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Politicians may bill it as “free”, but government monopoly in education is big business that racks up considerable public debt. As Dan Walters of the Sacramento Bee observes, in recent decades California has issued $45 billion in school bonds now being repaid at a cost of nearly $3 billion a year. With interest the total cost of retiring the bonds will be about $90 billion. That figure is about to get bigger because “a $9 billion bond issue has been placed on the Nov. 8 ballot by a coalition of school groups, developers and the construction companies that profit from school contracts.”
The measure is Proposition 51, the Kindergarten Through Community College Public Education Facilities Bond Act of 2016. Though it will increase debt, the educrats and their allies are billing it as the ticket to economic recovery. “Studies show that 13,000 jobs are created for each $1 billion of state infrastructure investment,” the measure claims. “These jobs include building and construction trades jobs throughout the state.” So the bond money supposedly trickles down into jobs, but only within a narrow range. Prevailing wage laws reserves those jobs for union companies, and more than 90 percent of workers in the private sector are not union members. So “free” public education is highly profitable for a select group of insiders. On the other hand, the whole K-12 government monopoly system is based on the trickle-down principle.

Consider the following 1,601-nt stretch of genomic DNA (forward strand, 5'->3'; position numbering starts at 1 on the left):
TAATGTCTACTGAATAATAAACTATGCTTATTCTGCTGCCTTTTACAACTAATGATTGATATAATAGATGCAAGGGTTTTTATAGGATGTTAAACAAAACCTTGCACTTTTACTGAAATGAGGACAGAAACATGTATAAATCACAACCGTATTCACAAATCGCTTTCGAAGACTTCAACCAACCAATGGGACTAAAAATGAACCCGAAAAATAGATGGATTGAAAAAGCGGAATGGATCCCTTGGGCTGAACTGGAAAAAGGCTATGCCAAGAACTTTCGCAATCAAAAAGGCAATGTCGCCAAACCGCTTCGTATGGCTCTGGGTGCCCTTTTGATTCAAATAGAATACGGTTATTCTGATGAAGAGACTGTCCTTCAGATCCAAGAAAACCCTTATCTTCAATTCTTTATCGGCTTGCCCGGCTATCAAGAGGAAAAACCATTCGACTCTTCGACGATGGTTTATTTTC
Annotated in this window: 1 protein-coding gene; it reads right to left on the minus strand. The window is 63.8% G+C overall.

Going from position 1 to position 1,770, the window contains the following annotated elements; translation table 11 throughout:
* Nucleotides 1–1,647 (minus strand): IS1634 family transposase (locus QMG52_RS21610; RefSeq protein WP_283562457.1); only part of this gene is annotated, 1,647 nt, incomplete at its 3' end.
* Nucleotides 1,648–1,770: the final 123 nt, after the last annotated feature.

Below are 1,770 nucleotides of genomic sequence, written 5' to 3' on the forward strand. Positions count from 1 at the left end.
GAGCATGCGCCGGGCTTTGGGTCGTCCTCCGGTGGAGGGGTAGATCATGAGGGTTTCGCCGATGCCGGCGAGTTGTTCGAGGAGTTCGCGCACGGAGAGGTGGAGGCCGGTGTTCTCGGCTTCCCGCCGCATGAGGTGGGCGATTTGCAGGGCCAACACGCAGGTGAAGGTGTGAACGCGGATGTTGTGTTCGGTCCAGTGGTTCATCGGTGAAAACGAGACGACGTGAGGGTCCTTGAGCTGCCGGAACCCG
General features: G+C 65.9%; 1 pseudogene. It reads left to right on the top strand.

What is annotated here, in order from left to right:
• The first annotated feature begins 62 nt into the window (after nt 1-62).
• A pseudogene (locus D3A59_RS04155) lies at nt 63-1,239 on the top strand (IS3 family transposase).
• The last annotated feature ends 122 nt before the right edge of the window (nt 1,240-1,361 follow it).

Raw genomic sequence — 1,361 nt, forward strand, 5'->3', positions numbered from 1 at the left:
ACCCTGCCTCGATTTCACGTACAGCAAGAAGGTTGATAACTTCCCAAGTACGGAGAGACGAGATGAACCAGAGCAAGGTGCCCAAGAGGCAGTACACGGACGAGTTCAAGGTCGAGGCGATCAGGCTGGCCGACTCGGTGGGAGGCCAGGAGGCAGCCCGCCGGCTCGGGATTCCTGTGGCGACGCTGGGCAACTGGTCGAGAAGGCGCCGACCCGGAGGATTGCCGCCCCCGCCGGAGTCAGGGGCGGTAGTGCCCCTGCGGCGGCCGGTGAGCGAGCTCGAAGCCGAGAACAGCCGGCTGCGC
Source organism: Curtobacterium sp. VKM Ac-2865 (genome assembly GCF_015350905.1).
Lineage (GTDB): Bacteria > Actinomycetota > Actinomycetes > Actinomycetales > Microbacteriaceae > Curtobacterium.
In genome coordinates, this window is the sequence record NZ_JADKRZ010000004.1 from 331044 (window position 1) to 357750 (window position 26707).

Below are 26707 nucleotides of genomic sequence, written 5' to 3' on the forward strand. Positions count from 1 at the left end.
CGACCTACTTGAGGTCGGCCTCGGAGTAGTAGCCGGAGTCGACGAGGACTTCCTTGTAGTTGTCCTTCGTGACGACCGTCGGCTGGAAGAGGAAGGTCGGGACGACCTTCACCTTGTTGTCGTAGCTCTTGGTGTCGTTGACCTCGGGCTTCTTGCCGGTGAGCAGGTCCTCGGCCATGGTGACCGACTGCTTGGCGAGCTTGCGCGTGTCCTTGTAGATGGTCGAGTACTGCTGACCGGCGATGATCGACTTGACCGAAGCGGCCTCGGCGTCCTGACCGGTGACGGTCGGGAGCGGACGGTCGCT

The late John Mockler was a wealthy lobbyist who became secretary of education and executive director of the State Board of Education under Governor Gray Davis. Mockler authored Proposition 98, the 1988 constitutional amendment that earmarked 40 percent of the California’s general fund budget for K–12 education. All that money, now some $65 billion, must trickle down through multiple layers of bureaucratic sediment before it reaches the classroom. Taxpayers might wonder about the results for students. Nearly half of incoming students in the California State University system need remedial math and English.